Featuring a story by comic book legend, Stan Lee, (co-creator of Spider-Man, X-Men, Fantastic Four, Iron Man, Hulk and Thor), as well as leading creators including Jimmy Palmiotti, John Cassaday, Paul Gulacy, Ryan Kelly, Paul Pope, Greg Horn, Jeevan J. Kang, Mukesh Singh, Steve Rude, Tony Millionaire, Gilbert Hernandez and more.
A whole new way to experience the greatest rockstar the world
American Pulp tells the story of the midcentury golden age of pulp paperbacks and how they brought modernism to Main Street, democratized literature and ideas, spurred social mobility, and helped readers fashion new identities. Drawing on extensive original research, Paula Rabinowitz unearths the far-reaching political, social, and aesthetic impact of the pulps between the late 1930s and early 1960s.
Published in vast numbers of titles, available everywhere, and sometimes selling in the millions, pulps were throwaway objects accessible to anyone with a quarter. Conventionally associated with romance, crime, and science fiction, the pulps in fact came in every genre and subject. American Pulp tells how these books ingeniously repackaged highbrow fiction and nonfiction for a mass audience, drawing in readers of every kind with promises of entertainment, enlightenment, and titillation. Focusing on important episodes in pulp history, Rabinowitz looks at the wide-ranging effects of free paperbacks distributed to World War II servicemen and women; how pulps prompted important censorship and First Amendment cases; how some gay women read pulp lesbian novels as how-to-dress manuals; the unlikely appearance in pulp science fiction of early representations of the Holocaust; how writers and artists appropriated pulp as a literary and visual style; and much more. Examining their often-lurid packaging as well as their content, American Pulp is richly illustrated with reproductions of dozens of pulp paperback covers, many in color.
A fascinating cultural history, American Pulp will change the way we look at these ephemeral yet enduringly intriguing books.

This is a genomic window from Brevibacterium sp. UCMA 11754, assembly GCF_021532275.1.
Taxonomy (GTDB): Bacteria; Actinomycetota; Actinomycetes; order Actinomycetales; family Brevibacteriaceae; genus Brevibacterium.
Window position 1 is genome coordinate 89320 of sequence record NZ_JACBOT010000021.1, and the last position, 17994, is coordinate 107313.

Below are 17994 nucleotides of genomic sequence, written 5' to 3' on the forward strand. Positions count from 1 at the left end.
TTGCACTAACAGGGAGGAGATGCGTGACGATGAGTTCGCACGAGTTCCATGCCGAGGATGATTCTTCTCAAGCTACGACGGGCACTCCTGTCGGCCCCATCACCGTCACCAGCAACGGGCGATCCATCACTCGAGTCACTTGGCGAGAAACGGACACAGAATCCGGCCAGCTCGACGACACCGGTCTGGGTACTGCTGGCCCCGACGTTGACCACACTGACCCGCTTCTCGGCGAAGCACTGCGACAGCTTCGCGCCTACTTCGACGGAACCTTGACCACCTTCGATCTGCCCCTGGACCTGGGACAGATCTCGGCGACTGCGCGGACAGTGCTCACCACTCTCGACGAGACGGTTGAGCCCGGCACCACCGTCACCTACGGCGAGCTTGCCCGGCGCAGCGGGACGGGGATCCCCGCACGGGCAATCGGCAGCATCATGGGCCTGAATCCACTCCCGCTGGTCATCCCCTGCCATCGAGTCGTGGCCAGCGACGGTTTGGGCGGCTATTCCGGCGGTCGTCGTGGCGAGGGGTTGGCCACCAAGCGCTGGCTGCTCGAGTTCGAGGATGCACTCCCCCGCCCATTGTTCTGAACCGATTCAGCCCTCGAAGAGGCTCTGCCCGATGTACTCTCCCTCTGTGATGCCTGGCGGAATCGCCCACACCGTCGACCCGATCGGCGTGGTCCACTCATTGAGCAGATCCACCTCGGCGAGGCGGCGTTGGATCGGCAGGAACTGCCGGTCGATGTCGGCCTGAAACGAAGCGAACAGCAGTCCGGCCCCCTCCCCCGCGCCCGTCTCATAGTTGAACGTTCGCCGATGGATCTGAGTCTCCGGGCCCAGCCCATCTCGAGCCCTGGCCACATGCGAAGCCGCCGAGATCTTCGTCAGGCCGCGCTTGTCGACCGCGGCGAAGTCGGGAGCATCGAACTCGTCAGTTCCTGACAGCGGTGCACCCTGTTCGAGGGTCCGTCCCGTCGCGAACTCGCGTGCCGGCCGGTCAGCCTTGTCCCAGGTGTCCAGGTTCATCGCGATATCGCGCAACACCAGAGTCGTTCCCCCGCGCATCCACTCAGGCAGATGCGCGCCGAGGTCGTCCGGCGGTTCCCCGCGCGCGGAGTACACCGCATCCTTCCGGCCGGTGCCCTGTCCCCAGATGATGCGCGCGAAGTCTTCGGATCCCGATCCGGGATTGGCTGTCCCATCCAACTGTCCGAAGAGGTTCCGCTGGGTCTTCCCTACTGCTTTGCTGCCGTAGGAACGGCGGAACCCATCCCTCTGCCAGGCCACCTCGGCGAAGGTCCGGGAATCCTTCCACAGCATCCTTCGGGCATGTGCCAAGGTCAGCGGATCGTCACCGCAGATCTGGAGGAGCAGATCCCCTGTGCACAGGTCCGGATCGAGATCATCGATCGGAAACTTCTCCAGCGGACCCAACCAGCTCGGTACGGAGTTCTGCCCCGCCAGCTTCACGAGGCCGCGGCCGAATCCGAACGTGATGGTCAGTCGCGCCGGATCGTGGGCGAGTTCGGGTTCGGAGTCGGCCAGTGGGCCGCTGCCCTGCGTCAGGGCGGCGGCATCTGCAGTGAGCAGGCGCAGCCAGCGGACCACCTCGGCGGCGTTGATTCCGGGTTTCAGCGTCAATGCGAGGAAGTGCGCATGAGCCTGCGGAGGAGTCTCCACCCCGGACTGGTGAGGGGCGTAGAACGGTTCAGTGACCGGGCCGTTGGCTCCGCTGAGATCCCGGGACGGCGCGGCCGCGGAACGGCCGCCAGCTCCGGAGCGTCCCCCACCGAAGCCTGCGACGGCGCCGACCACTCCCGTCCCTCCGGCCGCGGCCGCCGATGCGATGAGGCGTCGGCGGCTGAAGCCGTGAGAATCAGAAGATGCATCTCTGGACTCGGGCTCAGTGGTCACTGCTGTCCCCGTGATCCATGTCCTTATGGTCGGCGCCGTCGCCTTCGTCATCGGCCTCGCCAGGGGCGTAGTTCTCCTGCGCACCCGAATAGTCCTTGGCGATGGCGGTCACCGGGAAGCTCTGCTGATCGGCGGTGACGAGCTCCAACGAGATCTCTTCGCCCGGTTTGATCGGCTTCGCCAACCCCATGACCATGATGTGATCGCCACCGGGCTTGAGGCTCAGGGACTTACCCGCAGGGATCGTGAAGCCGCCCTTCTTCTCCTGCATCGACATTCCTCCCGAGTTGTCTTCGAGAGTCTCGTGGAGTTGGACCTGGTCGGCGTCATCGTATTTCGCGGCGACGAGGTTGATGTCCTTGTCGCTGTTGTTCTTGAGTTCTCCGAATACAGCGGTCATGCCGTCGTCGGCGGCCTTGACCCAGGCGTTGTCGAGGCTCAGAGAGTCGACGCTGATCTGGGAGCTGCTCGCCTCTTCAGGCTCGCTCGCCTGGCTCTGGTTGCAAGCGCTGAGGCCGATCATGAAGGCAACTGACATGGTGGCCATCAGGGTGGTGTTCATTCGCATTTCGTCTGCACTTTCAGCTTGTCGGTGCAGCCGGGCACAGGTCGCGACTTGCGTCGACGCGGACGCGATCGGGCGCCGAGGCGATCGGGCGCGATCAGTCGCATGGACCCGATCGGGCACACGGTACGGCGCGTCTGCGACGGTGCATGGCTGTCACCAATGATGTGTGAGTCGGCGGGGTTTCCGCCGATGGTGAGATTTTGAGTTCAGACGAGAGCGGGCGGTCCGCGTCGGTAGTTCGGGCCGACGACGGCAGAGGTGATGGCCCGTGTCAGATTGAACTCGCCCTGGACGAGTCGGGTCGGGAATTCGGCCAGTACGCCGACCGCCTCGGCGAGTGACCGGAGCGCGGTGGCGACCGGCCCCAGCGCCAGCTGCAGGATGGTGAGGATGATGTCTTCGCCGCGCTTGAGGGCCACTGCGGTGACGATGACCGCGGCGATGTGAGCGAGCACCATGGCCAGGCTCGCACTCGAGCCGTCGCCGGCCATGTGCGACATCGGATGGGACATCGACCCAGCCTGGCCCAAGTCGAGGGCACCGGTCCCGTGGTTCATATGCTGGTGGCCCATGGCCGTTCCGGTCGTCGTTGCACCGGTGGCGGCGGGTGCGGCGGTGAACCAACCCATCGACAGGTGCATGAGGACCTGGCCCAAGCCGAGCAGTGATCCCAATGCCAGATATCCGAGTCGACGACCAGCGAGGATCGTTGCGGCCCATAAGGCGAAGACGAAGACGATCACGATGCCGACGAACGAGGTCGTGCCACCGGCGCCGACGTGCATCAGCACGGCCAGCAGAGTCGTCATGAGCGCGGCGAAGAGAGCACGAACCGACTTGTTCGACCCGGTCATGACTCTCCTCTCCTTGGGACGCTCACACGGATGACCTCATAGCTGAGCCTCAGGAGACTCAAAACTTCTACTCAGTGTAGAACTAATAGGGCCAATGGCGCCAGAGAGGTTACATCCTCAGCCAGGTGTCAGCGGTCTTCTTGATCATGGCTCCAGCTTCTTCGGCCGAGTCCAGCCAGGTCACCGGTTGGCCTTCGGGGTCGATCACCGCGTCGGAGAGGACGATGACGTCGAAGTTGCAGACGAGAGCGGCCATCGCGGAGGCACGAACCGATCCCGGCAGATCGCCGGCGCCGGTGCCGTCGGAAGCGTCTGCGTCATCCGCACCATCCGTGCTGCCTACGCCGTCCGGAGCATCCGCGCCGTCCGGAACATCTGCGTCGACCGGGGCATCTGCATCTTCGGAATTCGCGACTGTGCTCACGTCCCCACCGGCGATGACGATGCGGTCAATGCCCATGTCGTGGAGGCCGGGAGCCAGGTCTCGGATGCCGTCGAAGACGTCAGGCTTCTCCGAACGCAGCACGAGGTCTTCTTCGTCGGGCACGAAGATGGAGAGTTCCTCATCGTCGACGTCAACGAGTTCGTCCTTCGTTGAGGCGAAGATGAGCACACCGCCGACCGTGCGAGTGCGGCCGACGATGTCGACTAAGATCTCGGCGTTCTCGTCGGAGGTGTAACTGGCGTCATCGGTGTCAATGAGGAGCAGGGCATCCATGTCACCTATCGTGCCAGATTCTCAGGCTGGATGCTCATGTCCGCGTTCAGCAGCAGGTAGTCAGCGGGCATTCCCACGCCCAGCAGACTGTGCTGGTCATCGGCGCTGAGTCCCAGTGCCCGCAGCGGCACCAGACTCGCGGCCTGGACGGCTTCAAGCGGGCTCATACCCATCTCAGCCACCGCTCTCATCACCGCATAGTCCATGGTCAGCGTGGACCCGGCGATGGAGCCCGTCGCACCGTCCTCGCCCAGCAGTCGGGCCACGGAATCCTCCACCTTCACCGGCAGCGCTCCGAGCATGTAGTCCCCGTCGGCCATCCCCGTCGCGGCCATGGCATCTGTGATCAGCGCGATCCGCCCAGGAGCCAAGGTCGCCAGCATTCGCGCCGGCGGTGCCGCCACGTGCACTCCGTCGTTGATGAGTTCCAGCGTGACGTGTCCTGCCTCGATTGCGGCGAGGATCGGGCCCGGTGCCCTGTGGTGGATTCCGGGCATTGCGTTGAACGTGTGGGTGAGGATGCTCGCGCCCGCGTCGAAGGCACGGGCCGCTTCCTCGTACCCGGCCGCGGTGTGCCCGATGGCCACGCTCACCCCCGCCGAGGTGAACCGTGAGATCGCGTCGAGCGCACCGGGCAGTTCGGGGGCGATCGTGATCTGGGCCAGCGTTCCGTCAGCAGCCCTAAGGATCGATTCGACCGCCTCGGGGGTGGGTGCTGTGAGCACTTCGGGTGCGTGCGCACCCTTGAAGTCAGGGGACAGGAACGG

Some images inside the book are unavailable due to digital copyright restrictions.
This book supplies an introduction to the BD that will be of use to students and researchers at all levels. In addition, the format of the individual case studies provides in-depth analysis allowing the reader to grasp specific examples in terms both of their place vis-a-vis the evolution of the BD and, more generally, of the wider role they play within French and Francophone cultural studies.
Examining Lois Lane: The Scoop on Superman’s Sweetheart is the first anthology to explore the many incarnations of this empowering American icon. Chapters analyze the character of Lois Lane in various media through the perspectives of feminism, gender studies, cultural studies, and more. In some discussions she is compared to mythological heroines, while others explain her importance in popular culture. This wide-ranging collection looks at previously neglected aspects of Lois and offers new insights into the evolution of her character.
Seventy-five years after Lois Lane’s first appearance, this book creates a fascinating picture of the obstacles and decisions faced by her character, whose challenges and accomplishments often reflected those of women over the course of the past century. Examining Lois Lane will be of interest to students and scholars as well as those who grew up reading and watching the many manifestations of Superman’s girlfriend.
In this book, Charles Hatfield examines the artistic legacy of one of America's true comic book giants. He analyzes the development of Kirby's cartooning technique, his use of dynamic composition, the recurring themes and moral ambiguities in his work, his eventual split from Lee, and his later work as a solo artist. Against the backdrop of Kirby's earlier work in various genres, Hand of Fire examines the peak of Kirby's career, when he introduced a new sense of scope and sublimity to comic book fantasy.
In Manga in America - the first ever book-length study of the history, structure, and practices of the American manga publishing industry - Casey Brienza explodes this assumption. Drawing on extensive field research and interviews with industry insiders about licensing deals, processes of translation, adaptation, and marketing, new digital publishing and distribution models, and more, Brienza shows that the transnational production of culture is an active, labor-intensive, and oft-contested process of "domestication.†? Ultimately, Manga in America argues that the domestication of manga reinforces the very same imbalances of national power that might otherwise seem to have been transformed by it and that the success of Japanese manga in the United States actually serves to make manga everywhere more American.
When Georges Remi, under his nom de plume Herge, sent the crudely drawn hero on his maiden voyage to Communist Russia, little did he know that they were both embarking on a lifelong journey - or in the case of the perpetually youthful Tintin, an eternal mythic quest.